Improved weather helps fuel demand but ongoing economic weakness limits the upside
European crude methyl di-p-phenylene isocyanate (MDI) monthly contract prices have mainly firmed in March on the back of bullish sellers seeking margin recovery and robust demand in northwest Europe, said market players on 19 March.
Manufacturers stressed the need to recoup lost margins, following previous increases in the benzene contract price over the past few months.
These sellers said the reduction in the benzene contract price in March or the recent softening in upstream crude values over the last week was insufficient to compensate for the previous benzene hikes.
Better-than-expected demand for crude MDI in the downstream construction sector in northwest Europe during the first quarter amid milder temperatures across most parts of Europe have also helped support an upward price movement, said sellers, a view also held by buyers.
While crude MDI price increases of €20-80/tonne were mentioned, in terms of absolute numbers, price rises of €20-30/tonne were most realistic.
One manufacturer acknowledged that while it had implemented price increases of €30-50/tonne, it considers rises of €30/tonne more representative.
Another supplier said it had secured price rises of €50/tonne for its monthly accounts in March, but conceded that in terms of actual numbers, an increase of €25/tonne for low-end business was more appropriate.
Some buying sources in northwest Europe said they had agreed price rises of €20-30/tonne in March for monthly business, while larger price hikes of €50-80/tonne were also reported but not widely confirmed.
Monthly crude MDI contract prices in March were assessed up by €20-30/tonne at €2,040-2,130/tonne FD (free delivered) W (western) Europe, according to ICIS.
There were also a few exceptions. One reselling source said it had accepted price hikes of €50-80/tonne from its suppliers in March, but had struggled to pass on price increases in excess of €50/tonne to customers, losing some volumes as a result.
The same source quoted prices up to €2,150/tonne FD, but there was insufficient market confirmation to substantiate this.
By contrast, crude MDI prices below the range were also reported from one crude MDI customer in northwest Europe, but this was on a net basis. The ICIS range refers to gross prices only.
Another customer, albeit in southern Europe said it had accepted price rises of €30-50/tonne from two of its suppliers in March, but had been offered a rollover from another seller, who was expected to postpone its price increases until April.
The same buying source quoted its March crude MDI price around €2,100/tonne FD on average on a net basis and for smaller volumes – below the assessment basis.
The published crude MDI range refers to average volumes of 5,000-10,000 tonnes per year, according to the ICIS methodology.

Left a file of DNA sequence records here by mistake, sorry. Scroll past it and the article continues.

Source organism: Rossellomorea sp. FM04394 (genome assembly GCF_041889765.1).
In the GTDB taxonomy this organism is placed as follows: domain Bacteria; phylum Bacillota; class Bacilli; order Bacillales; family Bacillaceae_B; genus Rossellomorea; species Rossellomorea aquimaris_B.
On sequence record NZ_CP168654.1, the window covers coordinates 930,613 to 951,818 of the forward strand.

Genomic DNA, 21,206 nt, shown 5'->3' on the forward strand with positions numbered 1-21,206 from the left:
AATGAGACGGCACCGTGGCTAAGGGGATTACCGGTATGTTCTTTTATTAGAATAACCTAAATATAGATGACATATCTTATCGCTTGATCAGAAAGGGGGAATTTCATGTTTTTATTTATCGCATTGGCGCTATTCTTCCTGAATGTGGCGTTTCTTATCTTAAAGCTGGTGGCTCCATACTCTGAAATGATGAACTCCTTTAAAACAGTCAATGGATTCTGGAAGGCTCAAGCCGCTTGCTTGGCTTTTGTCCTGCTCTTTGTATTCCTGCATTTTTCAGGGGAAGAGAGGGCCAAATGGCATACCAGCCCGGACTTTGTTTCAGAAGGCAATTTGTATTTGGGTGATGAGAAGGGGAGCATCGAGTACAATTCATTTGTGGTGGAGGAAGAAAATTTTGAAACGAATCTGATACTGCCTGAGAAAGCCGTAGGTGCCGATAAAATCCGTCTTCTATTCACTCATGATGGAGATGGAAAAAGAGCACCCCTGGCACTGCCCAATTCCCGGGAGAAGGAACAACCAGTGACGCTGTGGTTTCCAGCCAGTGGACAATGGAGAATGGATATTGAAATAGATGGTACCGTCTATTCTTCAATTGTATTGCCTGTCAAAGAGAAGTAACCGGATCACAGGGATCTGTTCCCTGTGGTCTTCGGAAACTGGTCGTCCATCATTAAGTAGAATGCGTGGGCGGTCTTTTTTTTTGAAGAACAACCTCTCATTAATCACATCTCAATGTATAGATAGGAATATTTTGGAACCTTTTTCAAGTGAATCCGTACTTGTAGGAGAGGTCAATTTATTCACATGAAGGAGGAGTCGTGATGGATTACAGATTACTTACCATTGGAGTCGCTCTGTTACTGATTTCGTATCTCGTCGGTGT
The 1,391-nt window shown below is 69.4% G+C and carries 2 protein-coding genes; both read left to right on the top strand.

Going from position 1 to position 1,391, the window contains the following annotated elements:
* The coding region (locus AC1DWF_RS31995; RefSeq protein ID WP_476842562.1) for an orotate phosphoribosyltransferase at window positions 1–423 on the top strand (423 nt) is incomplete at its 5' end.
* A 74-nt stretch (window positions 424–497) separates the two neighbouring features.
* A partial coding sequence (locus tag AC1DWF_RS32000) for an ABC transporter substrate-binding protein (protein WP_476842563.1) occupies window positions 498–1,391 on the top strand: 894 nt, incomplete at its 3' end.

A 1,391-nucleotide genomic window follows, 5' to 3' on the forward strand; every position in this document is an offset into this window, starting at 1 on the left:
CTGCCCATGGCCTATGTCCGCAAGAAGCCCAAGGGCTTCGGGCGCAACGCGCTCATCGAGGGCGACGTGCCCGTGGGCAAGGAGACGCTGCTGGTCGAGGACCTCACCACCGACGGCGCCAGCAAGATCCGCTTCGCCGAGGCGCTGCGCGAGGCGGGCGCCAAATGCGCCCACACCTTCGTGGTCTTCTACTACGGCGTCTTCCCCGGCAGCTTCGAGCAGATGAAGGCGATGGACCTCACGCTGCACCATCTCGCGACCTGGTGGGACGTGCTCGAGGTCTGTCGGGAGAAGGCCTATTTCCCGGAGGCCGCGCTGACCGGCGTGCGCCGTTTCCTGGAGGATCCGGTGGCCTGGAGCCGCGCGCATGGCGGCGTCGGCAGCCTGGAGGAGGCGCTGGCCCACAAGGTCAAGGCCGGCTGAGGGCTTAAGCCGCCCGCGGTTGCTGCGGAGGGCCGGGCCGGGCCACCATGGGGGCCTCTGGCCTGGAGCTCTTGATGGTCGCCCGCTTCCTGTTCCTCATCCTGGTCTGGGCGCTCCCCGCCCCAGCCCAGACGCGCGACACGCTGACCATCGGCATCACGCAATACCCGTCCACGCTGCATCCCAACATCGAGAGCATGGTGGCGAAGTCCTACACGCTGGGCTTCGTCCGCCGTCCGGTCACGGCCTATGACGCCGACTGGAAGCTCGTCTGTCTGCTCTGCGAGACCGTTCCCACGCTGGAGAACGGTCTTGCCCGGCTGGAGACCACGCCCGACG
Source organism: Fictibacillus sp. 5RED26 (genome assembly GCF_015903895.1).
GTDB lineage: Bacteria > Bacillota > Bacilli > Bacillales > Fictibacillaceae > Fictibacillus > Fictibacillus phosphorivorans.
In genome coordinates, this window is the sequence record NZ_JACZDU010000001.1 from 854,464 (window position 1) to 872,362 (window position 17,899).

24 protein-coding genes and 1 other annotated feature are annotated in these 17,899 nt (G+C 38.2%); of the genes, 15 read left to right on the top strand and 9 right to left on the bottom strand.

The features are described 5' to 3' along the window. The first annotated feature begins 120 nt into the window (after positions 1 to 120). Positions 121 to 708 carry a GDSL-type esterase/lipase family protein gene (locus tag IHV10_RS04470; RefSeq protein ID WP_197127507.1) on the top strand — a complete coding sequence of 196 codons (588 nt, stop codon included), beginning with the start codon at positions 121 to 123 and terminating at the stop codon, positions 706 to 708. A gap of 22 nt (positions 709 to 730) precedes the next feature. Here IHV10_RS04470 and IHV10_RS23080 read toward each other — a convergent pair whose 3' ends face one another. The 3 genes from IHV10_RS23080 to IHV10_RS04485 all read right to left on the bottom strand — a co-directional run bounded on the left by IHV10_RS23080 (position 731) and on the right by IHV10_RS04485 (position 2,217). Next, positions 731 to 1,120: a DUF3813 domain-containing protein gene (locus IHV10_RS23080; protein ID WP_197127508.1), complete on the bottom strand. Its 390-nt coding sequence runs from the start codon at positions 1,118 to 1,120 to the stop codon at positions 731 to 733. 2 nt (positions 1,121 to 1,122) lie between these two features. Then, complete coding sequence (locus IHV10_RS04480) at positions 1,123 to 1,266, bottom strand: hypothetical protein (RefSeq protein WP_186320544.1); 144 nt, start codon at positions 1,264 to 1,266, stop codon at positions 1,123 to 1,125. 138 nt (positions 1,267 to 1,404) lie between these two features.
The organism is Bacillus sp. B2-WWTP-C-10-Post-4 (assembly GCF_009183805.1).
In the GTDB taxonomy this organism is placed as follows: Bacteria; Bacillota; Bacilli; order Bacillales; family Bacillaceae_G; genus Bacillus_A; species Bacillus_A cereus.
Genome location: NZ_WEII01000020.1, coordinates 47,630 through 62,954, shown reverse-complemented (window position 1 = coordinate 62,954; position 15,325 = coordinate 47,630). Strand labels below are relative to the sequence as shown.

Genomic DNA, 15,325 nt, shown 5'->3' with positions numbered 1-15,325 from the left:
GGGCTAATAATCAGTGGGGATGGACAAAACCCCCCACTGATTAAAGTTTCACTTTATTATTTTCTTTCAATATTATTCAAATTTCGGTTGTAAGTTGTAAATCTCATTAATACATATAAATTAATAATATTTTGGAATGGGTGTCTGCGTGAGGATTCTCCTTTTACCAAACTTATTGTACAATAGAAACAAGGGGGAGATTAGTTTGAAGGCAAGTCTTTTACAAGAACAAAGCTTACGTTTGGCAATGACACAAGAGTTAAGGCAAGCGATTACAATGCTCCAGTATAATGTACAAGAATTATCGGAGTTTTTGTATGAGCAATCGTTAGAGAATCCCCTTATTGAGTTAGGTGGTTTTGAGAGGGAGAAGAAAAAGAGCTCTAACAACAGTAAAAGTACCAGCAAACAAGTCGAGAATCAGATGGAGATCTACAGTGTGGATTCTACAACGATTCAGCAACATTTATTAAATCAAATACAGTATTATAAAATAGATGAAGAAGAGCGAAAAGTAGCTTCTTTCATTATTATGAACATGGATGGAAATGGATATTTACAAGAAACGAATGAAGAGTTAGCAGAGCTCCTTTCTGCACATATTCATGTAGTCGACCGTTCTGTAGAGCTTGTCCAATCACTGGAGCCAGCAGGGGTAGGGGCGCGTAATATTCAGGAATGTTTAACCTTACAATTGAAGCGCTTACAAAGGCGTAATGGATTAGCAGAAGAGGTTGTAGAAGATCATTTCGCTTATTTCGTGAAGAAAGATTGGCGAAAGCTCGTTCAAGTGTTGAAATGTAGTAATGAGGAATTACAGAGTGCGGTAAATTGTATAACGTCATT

For pure MDI, there was some variation in settlements in March, depending on source and in some cases, depending on region as well.
Prices were largely firmer, particularly in northwest Europe. Price rises of €30/tonne were typically reported, although increases of €50-65/tonne were also mentioned, although price hikes of €65/tonne were representative of March and second quarter business combined.
One main manufacturer, however, had said it had rolled over its pure MDI prices in March in Europe. It had previously said its attempts to increase prices for margin reasons, were being weighed against lower than expected demand in parts of the Mediterranean for economic and political reasons.
To reflect some middle ground, pure MDI contract prices in March were assessed stable to €30/tonne firmer, taking values to €2,230-2,310/tonne FD W Europe, according to ICIS.
The MDI market is generally well-supplied, albeit with a few exceptions for pure MDI.
One producer had previously mentioned tight supply for pure MDI amid ongoing seasonally good demand in northwest Europe.
One pure MDI buyer in the Mediterranean said it has sufficient volumes, but suggested that any larger additional volumes are more difficult to obtain.
Crude MDI demand in the downstream construction sector has been relatively healthy during the first quarter in northwest Europe and is expected to increase further, as it typically enters into high season in the second quarter.
However, one consumer noted that while demand is good from a weather related perspective, ongoing economic constraints in parts of Europe continues to limit construction activity to some extent.
Pure MDI consumption is generally holding up well for the time of year, albeit with some muted activity in parts of southern Europe for political and economic reasons. In fact, one buyer in the Mediterranean said its demand is good and remains in line with the same period last year.
One trader suggested there is likely to be a delayed seasonal slowdown this year, expecting the market to quieten down in the second half of April, to coincide with the Easter holidays in Europe.
Pure MDI activity in the downstream footwear sector traditionally enters into low season at the end of the first quarter/early second quarter.
However, the Easter holidays in Europe could delay the seasonal softening to some extent.